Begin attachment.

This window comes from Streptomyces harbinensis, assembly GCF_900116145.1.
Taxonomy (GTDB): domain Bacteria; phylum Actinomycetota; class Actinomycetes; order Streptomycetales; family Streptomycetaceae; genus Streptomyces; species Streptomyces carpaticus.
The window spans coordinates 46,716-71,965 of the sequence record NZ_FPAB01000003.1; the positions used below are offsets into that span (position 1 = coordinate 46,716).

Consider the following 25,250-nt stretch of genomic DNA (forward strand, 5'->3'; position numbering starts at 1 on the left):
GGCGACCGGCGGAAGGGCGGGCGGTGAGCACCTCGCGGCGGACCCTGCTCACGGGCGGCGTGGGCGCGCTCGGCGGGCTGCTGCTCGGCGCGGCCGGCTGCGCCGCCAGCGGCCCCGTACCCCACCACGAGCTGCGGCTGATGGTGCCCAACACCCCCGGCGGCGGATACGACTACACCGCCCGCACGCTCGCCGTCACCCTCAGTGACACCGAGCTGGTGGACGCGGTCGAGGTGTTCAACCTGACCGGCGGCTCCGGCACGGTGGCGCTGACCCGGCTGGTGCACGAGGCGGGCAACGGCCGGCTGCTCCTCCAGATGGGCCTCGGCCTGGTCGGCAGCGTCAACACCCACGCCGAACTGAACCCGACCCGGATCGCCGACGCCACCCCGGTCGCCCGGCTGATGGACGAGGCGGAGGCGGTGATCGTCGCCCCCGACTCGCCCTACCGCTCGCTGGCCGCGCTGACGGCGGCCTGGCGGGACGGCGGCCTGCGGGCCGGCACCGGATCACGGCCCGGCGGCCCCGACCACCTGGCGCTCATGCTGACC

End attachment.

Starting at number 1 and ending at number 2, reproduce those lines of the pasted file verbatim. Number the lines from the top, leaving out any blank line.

This window comes from Streptomyces harbinensis, assembly GCF_900116145.1.
Taxonomy (GTDB): domain Bacteria; phylum Actinomycetota; class Actinomycetes; order Streptomycetales; family Streptomycetaceae; genus Streptomyces; species Streptomyces carpaticus.